ICI therapy tied to reduced second primary cancer risk
medwireNews: People with cancer who receive treatment with immune checkpoint inhibitors (ICIs) may have a reduced risk for a second primary cancer, report French researchers.
“If confirmed, these results open a novel area of clinical research in tertiary prevention for cancer patients,” they write in a letter to the Annals of Oncology.
Jean-Yves Blay and colleagues from Centre Léon Bérard in Lyon analyzed the medical records of 46,829 patients diagnosed with a primary tumor, most commonly of the breast (25%) or lungs (10%), at their institution in 2013–2018. A total of 2.5% of participants received ICIs for the primary tumor.
Second primary cancers occurred in 3.9% of patients, but the incidence was significantly lower among individuals who had been treated with ICIs than those who had not, at 0.6% versus 4.0%.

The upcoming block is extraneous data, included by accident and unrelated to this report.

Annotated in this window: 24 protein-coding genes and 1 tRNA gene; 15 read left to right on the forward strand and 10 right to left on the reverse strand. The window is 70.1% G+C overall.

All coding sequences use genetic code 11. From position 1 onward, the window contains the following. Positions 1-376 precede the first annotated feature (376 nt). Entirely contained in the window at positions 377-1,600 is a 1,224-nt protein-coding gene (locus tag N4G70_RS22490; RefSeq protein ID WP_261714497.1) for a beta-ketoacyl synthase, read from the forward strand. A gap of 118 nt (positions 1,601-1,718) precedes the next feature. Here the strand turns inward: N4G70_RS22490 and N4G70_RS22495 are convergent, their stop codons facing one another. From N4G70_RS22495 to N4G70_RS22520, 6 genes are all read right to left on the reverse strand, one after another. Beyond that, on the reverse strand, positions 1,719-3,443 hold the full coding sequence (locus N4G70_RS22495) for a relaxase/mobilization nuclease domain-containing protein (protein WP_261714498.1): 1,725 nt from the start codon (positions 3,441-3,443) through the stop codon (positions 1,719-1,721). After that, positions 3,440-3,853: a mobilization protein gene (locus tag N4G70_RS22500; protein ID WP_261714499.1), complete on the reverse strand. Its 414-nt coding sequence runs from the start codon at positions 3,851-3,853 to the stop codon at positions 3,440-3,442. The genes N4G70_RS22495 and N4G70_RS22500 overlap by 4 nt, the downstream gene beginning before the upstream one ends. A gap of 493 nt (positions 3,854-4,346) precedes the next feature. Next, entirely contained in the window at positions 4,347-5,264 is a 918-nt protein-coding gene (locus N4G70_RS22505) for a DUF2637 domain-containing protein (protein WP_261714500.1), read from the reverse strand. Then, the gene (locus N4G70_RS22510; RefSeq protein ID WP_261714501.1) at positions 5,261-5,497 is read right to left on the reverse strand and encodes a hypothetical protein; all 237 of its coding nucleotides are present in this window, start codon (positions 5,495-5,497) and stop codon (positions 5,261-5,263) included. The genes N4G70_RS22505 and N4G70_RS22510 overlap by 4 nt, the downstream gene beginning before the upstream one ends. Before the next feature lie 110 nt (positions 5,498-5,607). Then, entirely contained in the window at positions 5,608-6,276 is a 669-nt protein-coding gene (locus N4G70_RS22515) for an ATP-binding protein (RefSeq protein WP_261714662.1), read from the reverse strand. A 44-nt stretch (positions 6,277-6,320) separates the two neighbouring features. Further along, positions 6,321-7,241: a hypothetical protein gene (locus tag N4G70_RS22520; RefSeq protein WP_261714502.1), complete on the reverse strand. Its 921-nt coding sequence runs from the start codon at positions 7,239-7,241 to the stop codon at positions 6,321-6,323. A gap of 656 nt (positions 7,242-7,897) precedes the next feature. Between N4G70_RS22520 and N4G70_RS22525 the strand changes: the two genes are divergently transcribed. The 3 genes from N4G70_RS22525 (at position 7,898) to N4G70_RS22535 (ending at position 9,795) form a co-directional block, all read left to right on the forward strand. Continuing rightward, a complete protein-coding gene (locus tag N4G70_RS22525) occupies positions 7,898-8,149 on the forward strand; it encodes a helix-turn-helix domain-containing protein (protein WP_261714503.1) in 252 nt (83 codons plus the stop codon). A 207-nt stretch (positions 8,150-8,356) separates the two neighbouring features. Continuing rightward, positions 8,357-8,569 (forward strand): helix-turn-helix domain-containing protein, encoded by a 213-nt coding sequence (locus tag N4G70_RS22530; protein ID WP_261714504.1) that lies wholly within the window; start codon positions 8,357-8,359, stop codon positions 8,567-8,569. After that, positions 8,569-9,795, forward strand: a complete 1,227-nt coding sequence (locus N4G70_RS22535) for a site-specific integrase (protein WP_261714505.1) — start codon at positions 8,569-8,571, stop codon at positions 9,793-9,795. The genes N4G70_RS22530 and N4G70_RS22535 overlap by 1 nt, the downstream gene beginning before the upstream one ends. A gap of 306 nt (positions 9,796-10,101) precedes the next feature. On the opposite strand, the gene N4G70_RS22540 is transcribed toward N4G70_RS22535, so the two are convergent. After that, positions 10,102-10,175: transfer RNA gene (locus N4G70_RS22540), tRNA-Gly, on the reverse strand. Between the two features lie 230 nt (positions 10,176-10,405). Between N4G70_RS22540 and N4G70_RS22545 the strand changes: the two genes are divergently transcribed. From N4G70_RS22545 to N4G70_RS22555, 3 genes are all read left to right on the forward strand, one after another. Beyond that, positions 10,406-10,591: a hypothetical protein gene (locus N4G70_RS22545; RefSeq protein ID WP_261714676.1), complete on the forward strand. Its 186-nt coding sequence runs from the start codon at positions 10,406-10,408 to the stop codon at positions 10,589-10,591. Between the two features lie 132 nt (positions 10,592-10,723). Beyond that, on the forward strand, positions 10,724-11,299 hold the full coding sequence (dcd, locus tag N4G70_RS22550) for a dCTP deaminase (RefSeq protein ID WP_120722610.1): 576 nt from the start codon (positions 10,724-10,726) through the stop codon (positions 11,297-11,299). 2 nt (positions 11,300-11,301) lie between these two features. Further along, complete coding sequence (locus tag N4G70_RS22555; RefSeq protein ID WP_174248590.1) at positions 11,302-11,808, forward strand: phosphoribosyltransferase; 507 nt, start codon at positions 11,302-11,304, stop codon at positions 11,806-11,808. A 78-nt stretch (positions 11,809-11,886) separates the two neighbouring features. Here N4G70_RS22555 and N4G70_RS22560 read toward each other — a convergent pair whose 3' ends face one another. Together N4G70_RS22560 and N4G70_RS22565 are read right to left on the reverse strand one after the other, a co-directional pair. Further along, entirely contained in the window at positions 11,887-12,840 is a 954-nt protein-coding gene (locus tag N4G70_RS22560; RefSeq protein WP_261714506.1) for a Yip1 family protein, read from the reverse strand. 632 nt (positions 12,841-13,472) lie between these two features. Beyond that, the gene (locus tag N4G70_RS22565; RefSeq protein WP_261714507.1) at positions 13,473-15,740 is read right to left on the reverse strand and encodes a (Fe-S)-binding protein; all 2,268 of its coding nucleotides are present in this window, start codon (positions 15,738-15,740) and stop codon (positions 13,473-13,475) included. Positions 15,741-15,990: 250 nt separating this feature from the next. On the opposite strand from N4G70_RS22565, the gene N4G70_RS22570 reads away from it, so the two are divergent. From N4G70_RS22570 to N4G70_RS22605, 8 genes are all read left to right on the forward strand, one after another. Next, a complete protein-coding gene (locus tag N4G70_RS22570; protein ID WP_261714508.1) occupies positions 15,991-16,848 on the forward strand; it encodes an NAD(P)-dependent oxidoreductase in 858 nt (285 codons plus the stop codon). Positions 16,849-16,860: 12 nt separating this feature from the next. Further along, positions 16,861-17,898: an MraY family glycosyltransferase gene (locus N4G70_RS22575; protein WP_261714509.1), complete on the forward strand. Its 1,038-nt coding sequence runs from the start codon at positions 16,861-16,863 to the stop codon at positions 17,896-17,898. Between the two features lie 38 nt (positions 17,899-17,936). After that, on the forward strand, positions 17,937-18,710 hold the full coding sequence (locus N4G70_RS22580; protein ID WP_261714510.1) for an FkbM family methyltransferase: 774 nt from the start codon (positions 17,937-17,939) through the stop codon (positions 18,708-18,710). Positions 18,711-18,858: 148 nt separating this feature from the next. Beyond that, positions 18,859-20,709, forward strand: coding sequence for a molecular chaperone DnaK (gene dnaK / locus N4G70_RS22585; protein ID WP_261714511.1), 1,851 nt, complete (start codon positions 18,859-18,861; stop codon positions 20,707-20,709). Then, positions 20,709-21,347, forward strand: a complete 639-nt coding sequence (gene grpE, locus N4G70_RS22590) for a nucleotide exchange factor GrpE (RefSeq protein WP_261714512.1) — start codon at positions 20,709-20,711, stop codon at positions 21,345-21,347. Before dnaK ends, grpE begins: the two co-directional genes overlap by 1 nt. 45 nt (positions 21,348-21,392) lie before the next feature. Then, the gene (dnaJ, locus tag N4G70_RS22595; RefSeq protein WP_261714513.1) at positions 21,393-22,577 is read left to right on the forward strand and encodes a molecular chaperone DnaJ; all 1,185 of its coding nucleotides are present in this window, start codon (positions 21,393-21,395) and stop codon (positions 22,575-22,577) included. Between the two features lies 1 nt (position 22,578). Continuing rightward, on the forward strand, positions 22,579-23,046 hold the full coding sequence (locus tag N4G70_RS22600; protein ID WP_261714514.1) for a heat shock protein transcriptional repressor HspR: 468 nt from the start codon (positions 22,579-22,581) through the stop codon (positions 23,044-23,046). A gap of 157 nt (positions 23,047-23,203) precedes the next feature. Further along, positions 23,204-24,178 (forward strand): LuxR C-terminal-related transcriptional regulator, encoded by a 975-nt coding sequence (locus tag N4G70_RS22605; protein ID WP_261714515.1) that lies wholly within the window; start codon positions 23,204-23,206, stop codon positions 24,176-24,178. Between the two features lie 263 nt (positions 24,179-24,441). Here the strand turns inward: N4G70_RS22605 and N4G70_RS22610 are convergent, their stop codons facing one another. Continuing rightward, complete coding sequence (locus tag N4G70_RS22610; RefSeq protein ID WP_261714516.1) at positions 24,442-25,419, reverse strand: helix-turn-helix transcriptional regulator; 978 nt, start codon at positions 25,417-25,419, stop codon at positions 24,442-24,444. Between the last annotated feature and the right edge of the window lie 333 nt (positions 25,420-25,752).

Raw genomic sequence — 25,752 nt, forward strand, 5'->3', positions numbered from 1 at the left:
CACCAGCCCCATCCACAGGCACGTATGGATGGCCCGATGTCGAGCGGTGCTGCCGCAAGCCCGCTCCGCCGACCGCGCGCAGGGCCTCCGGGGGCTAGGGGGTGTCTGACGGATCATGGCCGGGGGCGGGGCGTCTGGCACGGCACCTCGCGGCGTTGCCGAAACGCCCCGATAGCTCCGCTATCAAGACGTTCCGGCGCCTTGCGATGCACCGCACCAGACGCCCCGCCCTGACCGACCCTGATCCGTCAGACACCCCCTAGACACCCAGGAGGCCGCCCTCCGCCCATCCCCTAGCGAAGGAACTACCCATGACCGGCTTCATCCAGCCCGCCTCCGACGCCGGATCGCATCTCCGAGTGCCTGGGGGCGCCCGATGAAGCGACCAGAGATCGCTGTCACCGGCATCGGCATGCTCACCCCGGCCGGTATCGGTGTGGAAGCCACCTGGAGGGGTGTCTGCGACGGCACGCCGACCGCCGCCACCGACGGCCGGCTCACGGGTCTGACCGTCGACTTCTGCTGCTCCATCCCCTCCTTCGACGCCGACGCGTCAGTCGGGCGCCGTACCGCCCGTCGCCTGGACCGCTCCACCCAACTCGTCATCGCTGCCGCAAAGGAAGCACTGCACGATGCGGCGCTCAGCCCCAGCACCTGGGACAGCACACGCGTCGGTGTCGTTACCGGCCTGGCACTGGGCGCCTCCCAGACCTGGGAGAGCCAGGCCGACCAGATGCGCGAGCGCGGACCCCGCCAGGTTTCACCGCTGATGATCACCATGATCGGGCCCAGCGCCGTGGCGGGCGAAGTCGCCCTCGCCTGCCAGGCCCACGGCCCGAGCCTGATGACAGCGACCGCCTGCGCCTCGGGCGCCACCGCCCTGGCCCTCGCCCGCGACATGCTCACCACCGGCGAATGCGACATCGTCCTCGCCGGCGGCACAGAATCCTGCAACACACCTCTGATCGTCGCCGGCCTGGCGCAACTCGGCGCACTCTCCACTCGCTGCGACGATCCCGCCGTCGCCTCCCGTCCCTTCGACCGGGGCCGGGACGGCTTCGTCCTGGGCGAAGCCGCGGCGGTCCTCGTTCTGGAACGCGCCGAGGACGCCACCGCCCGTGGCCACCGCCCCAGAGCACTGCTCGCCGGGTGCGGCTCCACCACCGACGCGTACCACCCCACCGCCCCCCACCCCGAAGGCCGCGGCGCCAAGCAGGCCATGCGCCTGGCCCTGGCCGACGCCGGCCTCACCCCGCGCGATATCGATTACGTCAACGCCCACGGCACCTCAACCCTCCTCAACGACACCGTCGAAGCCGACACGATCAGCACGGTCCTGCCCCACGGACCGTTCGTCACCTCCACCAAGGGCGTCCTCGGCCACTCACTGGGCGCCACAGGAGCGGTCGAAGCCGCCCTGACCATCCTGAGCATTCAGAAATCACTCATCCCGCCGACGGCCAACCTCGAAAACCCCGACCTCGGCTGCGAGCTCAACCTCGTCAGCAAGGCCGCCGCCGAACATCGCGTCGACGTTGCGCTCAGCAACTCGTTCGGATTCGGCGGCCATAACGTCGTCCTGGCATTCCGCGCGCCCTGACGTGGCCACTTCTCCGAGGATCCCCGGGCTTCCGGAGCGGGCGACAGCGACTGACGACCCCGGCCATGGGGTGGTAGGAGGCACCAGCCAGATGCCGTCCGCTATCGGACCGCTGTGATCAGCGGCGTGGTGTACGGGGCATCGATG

And in multivariate analysis, receipt of ICIs was one of the significant predictors of a reduced risk for second primary cancer, along with young age, metastasis at time of first primary cancer diagnosis, and the histotype of the first tumor.
“These results are consistent across all histotypes and significant for each individual year of the study,” say the study authors.
Furthermore, in an analysis restricted to the 24,356 patients without metastatic disease, there were no second primary cancers among ICI-treated patients versus an incidence of 5.2% among those who did not receive ICIs, a significant difference. And once again, ICI treatment was significantly associated with a reduced risk for second primary cancer in multivariate analysis.
“These observations are consistent with meta-analysis of clinical trials of ICI where no or very few [second primary cancers] were reported,” conclude Blay et al, but they stress the need for longer follow-up to determine “whether this reduction is sustained over time.”
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